TODAY   |  January 19, 2014

Google contact lenses could help aid diabetics

Google has developed a contact lens that has the ability to monitor glucose levels, eliminating the needle prick that millions of diabetics deal with on a daily basis. TODAY’s Erica Hill interviews Joshua Topolsky of The Verge.

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>>> this morning in today's tech, a peek into future of google glasses now working on a contact lens that would monitor a diabetes patient's glucose levels. there are more than 25 million americans who are living with diabetes. a lot of them have to brick their finger multiple times a day to check their levels. this is a contact to eliminate that. how?

>> you put it in your eye. it has a glucose sensor, obs youly. tiny antenna, as thin as a hair and a controller that makes the whole thing work. it can communicate with a device to send information about glucose levels.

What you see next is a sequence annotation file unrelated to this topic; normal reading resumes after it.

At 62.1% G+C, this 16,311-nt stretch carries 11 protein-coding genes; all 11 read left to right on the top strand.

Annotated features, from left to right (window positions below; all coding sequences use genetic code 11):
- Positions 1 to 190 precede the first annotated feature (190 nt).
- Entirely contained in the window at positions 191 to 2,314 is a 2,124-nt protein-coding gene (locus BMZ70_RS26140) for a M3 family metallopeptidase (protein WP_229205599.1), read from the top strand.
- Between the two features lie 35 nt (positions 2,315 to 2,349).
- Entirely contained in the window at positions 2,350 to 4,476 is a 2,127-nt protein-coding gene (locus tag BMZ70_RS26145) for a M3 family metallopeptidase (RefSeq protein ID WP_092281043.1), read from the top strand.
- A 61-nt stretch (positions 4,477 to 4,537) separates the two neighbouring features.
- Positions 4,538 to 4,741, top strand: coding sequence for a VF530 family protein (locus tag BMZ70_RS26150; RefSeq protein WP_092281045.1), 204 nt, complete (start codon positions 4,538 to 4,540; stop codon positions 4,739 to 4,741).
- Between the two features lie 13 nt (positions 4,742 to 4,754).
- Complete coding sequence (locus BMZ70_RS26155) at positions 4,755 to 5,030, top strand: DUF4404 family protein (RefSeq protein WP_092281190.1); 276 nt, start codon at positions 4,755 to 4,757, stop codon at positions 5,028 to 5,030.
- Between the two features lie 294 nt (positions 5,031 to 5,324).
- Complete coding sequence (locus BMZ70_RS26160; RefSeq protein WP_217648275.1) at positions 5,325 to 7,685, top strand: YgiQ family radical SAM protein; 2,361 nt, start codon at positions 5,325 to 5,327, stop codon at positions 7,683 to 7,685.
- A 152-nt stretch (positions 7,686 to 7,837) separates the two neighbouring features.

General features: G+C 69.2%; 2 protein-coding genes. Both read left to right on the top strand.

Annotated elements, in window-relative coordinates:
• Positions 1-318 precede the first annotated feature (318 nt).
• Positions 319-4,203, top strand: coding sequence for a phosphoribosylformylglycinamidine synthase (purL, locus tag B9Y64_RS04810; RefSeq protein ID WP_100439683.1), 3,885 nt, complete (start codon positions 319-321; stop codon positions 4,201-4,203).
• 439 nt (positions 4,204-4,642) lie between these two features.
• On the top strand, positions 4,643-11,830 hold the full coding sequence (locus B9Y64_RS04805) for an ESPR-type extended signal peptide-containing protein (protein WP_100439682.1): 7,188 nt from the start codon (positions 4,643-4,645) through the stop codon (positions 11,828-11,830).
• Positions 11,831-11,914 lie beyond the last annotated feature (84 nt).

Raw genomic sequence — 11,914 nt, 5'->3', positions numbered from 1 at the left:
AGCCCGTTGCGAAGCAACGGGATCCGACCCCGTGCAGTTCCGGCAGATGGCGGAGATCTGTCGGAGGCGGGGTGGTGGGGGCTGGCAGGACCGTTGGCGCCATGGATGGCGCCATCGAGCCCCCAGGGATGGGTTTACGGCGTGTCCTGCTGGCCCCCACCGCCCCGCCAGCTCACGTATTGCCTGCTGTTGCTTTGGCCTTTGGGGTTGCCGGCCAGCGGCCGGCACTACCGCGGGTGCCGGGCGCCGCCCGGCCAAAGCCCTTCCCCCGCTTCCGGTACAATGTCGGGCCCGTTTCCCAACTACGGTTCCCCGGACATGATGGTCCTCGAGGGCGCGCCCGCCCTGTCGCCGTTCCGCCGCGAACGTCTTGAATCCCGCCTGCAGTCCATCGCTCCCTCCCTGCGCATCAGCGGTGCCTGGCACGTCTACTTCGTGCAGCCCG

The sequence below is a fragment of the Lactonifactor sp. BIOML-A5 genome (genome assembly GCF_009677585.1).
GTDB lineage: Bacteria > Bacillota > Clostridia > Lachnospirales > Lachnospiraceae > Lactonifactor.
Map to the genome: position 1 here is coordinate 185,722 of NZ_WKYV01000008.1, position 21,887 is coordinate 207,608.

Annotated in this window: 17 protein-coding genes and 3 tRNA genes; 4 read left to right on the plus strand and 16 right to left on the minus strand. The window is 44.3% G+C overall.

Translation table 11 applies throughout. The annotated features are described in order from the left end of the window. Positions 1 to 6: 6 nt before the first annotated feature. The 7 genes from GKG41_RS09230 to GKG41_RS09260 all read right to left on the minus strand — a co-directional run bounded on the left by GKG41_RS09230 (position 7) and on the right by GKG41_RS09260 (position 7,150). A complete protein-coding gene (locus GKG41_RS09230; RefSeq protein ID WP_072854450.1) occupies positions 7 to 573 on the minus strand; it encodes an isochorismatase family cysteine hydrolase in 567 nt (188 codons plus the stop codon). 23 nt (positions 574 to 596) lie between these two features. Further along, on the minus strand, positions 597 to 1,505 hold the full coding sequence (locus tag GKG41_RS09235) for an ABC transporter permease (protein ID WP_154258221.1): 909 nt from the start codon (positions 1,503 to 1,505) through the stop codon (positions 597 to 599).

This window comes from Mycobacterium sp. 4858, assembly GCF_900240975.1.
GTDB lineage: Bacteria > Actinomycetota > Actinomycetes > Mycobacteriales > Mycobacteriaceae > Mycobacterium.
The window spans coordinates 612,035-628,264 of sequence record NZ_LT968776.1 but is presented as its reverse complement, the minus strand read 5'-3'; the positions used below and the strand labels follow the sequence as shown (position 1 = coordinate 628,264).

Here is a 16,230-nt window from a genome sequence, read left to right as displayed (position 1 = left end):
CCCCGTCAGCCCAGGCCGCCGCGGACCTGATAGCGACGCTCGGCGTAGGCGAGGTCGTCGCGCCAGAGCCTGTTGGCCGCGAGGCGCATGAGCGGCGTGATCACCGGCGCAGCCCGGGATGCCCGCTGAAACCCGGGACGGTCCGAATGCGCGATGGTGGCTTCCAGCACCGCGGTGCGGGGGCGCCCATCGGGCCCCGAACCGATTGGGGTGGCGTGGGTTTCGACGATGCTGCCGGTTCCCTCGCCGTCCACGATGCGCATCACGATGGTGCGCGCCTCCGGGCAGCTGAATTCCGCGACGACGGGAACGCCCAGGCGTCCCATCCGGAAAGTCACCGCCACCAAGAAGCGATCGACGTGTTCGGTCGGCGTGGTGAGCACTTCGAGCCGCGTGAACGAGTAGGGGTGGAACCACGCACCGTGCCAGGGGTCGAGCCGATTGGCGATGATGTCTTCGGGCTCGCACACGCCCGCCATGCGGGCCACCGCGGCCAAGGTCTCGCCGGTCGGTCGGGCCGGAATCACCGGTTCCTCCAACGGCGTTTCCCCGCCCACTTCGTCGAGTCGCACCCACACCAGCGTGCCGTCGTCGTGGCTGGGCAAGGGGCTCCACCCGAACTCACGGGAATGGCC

>> it would monitor it --

>> monitors the glucose levels in your tears.

>> we know this is at least five to ten years out. ultimately are they looking at this as just a contact lens for people who don't wear corrective lenses or, say, if you wear contacts anyway, this would be a special kind to help you see and monitor?

>> i think ultimately both. you'll have people with contacts that need this monitors and then you'll have people just with diabetes that want to get this information. dual duty.

>> any chance this can merge into the google glasses which do totally different things.

>> if you look at what google is doing with getting information in different ways, i think it makes sense. if you think 10, 15 years out, they can get the components out, something like this, doing what google glass is doing is a real possibility.

>> google moving into medical technology ?

>> i think google is moving into crazy ideas. in the medical space, there's a lot of new crazy ideas. they want to attack on all fronts.

>> a pretty exciting one. nice having you with us this morning. thanks for coming in.